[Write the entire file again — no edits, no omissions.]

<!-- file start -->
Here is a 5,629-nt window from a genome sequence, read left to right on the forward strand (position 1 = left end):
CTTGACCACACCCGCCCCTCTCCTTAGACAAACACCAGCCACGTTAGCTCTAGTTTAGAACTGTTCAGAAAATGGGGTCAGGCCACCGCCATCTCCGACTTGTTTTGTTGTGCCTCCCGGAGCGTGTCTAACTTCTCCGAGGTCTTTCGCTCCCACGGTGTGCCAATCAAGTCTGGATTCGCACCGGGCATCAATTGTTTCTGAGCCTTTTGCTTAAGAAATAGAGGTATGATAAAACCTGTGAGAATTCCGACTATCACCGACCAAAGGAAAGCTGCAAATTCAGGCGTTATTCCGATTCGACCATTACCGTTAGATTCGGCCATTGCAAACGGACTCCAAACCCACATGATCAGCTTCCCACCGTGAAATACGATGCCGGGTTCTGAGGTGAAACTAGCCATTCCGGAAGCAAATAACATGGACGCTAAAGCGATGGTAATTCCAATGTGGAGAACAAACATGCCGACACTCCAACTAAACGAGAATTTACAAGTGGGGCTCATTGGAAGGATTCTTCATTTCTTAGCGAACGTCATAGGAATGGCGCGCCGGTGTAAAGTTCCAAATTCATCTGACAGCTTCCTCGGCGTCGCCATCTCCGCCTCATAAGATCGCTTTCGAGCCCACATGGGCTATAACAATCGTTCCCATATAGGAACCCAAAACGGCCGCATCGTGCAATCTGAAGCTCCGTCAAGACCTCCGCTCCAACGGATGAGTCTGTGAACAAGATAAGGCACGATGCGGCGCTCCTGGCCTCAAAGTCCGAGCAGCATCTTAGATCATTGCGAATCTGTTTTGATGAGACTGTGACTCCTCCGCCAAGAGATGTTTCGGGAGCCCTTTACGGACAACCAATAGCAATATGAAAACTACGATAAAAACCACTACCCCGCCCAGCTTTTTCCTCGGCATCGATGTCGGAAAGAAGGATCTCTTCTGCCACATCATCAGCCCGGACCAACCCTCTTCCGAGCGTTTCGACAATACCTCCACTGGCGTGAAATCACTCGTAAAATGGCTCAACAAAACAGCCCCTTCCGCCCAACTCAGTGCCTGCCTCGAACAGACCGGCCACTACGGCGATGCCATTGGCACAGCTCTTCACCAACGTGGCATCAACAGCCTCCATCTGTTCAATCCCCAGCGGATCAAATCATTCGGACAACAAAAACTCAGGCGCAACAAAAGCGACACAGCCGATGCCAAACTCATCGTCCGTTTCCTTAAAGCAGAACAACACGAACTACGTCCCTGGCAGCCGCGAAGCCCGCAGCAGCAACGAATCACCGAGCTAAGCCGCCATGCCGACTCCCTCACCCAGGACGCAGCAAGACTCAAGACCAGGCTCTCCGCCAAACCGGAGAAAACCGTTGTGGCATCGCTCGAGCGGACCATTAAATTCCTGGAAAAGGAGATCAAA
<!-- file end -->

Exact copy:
Here is a 5,629-nt window from a genome sequence, read left to right on the forward strand (position 1 = left end):
CTTGACCACACCCGCCCCTCTCCTTAGACAAACACCAGCCACGTTAGCTCTAGTTTAGAACTGTTCAGAAAATGGGGTCAGGCCACCGCCATCTCCGACTTGTTTTGTTGTGCCTCCCGGAGCGTGTCTAACTTCTCCGAGGTCTTTCGCTCCCACGGTGTGCCAATCAAGTCTGGATTCGCACCGGGCATCAATTGTTTCTGAGCCTTTTGCTTAAGAAATAGAGGTATGATAAAACCTGTGAGAATTCCGACTATCACCGACCAAAGGAAAGCTGCAAATTCAGGCGTTATTCCGATTCGACCATTACCGTTAGATTCGGCCATTGCAAACGGACTCCAAACCCACATGATCAGCTTCCCACCGTGAAATACGATGCCGGGTTCTGAGGTGAAACTAGCCATTCCGGAAGCAAATAACATGGACGCTAAAGCGATGGTAATTCCAATGTGGAGAACAAACATGCCGACACTCCAACTAAACGAGAATTTACAAGTGGGGCTCATTGGAAGGATTCTTCATTTCTTAGCGAACGTCATAGGAATGGCGCGCCGGTGTAAAGTTCCAAATTCATCTGACAGCTTCCTCGGCGTCGCCATCTCCGCCTCATAAGATCGCTTTCGAGCCCACATGGGCTATAACAATCGTTCCCATATAGGAACCCAAAACGGCCGCATCGTGCAATCTGAAGCTCCGTCAAGACCTCCGCTCCAACGGATGAGTCTGTGAACAAGATAAGGCACGATGCGGCGCTCCTGGCCTCAAAGTCCGAGCAGCATCTTAGATCATTGCGAATCTGTTTTGATGAGACTGTGACTCCTCCGCCAAGAGATGTTTCGGGAGCCCTTTACGGACAACCAATAGCAATATGAAAACTACGATAAAAACCACTACCCCGCCCAGCTTTTTCCTCGGCATCGATGTCGGAAAGAAGGATCTCTTCTGCCACATCATCAGCCCGGACCAACCCTCTTCCGAGCGTTTCGACAATACCTCCACTGGCGTGAAATCACTCGTAAAATGGCTCAACAAAACAGCCCCTTCCGCCCAACTCAGTGCCTGCCTCGAACAGACCGGCCACTACGGCGATGCCATTGGCACAGCTCTTCACCAACGTGGCATCAACAGCCTCCATCTGTTCAATCCCCAGCGGATCAAATCATTCGGACAACAAAAACTCAGGCGCAACAAAAGCGACACAGCCGATGCCAAACTCATCGTCCGTTTCCTTAAAGCAGAACAACACGAACTACGTCCCTGGCAGCCGCGAAGCCCGCAGCAGCAACGAATCACCGAGCTAAGCCGCCATGCCGACTCCCTCACCCAGGACGCAGCAAGACTCAAGACCAGGCTCTCCGCCAAACCGGAGAAAACCGTTGTGGCATCGCTCGAGCGGACCATTAAATTCCTGGAAAAGGAGATCAAA